Why You Should Buy Google (NASDAQ: GOOG)

Google is another tech company that is worth buying. This search engine business trades at a respective 21.9x and 15.1x past and forward earnings. Despite controlling nearly all of the market, it has continued to eat up Yahoo's (NASDAQ: YHOO) market share. No matter, Mr. Irrational Market has increased Yahoo's value 26.1% over the past three months while decreasing Google's value by 3.1%. While the management change-up in Yahoo was certainly needed, I am not sure it was that big of a catalyst in light of the eroding fundamentals.

Yahoo now trades at 14.6x free cash flow versus 17.7x free cash flow for Google--not enough of a value discount, in my view, considering that the company has few growth opportunities. When you consider what Google has under its belt--Gmail, YouTube, Android, Google search, etc.--it is odd that shares continue to remain this low. In an investment note, Goldman Sachs has rightfully noted that Android has failed to leverage its dominant share in the smartphone market, as evidenced by how 60% of mobile Web traffic comes from Apple's (NASDAQ: AAPL) iOS. Worse yet, mobile could be cannibalizing the PC ad business, which price ads at roughly double the rate on mobile. But the reason behind Apple's dominant share in mobile Web traffic is explained by the iPad, and that market is about to change in Google's favor.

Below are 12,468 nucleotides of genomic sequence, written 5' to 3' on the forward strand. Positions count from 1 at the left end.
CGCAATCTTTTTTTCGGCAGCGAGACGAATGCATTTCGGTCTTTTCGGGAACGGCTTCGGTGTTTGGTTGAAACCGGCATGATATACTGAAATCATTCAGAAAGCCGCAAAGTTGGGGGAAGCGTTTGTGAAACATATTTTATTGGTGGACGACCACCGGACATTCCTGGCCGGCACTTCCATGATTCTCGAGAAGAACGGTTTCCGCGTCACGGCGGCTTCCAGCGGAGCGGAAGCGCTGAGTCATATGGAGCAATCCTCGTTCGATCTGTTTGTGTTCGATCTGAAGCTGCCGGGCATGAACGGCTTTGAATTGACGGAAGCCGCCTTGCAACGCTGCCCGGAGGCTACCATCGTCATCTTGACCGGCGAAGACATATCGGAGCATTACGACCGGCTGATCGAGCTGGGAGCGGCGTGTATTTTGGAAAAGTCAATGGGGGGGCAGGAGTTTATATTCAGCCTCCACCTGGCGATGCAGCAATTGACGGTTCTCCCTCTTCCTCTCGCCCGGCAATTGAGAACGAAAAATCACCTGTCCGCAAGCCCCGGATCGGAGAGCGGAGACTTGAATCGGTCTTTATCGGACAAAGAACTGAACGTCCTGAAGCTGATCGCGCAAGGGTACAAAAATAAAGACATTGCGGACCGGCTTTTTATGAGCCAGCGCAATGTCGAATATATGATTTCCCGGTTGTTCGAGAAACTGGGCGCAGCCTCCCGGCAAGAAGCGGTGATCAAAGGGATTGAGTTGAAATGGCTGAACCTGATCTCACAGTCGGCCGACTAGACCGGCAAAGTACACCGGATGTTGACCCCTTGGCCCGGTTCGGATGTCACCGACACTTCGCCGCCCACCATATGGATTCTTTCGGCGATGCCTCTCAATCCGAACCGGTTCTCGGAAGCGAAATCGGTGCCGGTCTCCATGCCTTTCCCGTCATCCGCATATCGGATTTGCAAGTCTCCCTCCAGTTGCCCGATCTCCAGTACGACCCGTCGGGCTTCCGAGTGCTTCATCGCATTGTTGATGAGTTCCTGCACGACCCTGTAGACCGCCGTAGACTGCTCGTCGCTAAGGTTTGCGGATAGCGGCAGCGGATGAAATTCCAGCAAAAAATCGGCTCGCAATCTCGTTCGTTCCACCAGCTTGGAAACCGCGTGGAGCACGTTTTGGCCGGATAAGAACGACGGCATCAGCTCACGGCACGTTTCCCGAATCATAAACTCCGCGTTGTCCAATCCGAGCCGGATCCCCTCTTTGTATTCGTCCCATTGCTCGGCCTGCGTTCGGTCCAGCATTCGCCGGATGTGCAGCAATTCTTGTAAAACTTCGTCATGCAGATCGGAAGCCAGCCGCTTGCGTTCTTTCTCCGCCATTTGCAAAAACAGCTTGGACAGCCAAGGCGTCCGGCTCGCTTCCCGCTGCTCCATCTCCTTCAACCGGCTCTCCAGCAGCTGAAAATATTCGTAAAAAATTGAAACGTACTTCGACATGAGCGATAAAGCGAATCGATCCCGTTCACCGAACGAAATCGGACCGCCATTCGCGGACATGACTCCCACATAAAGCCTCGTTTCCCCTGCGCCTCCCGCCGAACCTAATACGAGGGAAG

Android tablets are forecasted to account for 42.7% of tablet shipments in 2012 at 65.8 million--easily within breathing room of Apple's 53.8% share. Better yet, Apple's share is down 620 bps, and it has come more from Android than the plethora of other competitors. So, put differently, we should expect a new stream of mobile traffic coming through Android that will catalyze shareholder value. The implementation of an ad-supported YouTube app for iPad is, ironic, because it helps to only add to Google's improving competitive position.

In the meanwhile, Yahoo will be focused on small acquisitions. The recent purchase of OntheAir, which enables group video chats, takes direct aim at Google+ hangouts, but it isn't really a threat, since it lacks a viable connection to a current network. It was easy for Google to launch its social network and Hangout feature, since it had the world's largest networks of search engine users and email users to leverage. It is thus a mystery that Yahoo's shares have taken off so much relative to Google's when it is the latter, not the former, that has delivered a string of promising results.


TakeoverAnalyst has no positions in the stocks mentioned above. The Motley Fool owns shares of Google and Microsoft. Motley Fool newsletter services recommend Google and Microsoft. Try any of our Foolish newsletter services free for 30 days. We Fools may not all hold the same opinions, but we all believe that considering a diverse range of insights makes us better investors. The Motley Fool has a disclosure policy. Is this post wrong? Click here. Think you can do better? Join us and write your own!